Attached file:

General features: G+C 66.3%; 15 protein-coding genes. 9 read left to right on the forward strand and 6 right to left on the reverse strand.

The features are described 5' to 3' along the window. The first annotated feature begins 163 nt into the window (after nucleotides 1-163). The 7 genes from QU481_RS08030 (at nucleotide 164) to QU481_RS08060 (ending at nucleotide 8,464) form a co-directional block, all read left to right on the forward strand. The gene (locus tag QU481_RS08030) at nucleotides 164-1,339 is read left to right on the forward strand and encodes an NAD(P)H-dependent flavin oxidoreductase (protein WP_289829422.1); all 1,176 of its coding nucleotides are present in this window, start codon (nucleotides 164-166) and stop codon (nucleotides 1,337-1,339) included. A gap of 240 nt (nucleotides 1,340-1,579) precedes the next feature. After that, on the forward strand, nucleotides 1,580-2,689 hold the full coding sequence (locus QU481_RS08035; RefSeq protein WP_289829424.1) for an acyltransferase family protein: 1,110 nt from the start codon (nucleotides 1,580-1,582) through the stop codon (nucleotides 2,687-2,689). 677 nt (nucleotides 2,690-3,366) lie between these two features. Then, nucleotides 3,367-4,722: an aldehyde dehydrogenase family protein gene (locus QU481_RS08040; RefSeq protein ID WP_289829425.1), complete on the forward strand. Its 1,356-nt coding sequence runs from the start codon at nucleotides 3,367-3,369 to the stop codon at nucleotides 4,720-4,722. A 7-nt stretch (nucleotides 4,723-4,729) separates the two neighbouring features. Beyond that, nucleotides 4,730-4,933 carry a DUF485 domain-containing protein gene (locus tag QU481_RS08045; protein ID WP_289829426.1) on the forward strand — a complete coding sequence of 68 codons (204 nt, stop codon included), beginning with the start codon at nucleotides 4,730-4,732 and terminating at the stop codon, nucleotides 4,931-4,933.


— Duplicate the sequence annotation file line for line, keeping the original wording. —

General features: G+C 66.3%; 15 protein-coding genes. 9 read left to right on the forward strand and 6 right to left on the reverse strand.

The features are described 5' to 3' along the window. The first annotated feature begins 163 nt into the window (after nucleotides 1-163). The 7 genes from QU481_RS08030 (at nucleotide 164) to QU481_RS08060 (ending at nucleotide 8,464) form a co-directional block, all read left to right on the forward strand. The gene (locus tag QU481_RS08030) at nucleotides 164-1,339 is read left to right on the forward strand and encodes an NAD(P)H-dependent flavin oxidoreductase (protein WP_289829422.1); all 1,176 of its coding nucleotides are present in this window, start codon (nucleotides 164-166) and stop codon (nucleotides 1,337-1,339) included. A gap of 240 nt (nucleotides 1,340-1,579) precedes the next feature. After that, on the forward strand, nucleotides 1,580-2,689 hold the full coding sequence (locus QU481_RS08035; RefSeq protein WP_289829424.1) for an acyltransferase family protein: 1,110 nt from the start codon (nucleotides 1,580-1,582) through the stop codon (nucleotides 2,687-2,689). 677 nt (nucleotides 2,690-3,366) lie between these two features. Then, nucleotides 3,367-4,722: an aldehyde dehydrogenase family protein gene (locus QU481_RS08040; RefSeq protein ID WP_289829425.1), complete on the forward strand. Its 1,356-nt coding sequence runs from the start codon at nucleotides 3,367-3,369 to the stop codon at nucleotides 4,720-4,722. A 7-nt stretch (nucleotides 4,723-4,729) separates the two neighbouring features. Beyond that, nucleotides 4,730-4,933 carry a DUF485 domain-containing protein gene (locus tag QU481_RS08045; protein ID WP_289829426.1) on the forward strand — a complete coding sequence of 68 codons (204 nt, stop codon included), beginning with the start codon at nucleotides 4,730-4,732 and terminating at the stop codon, nucleotides 4,931-4,933.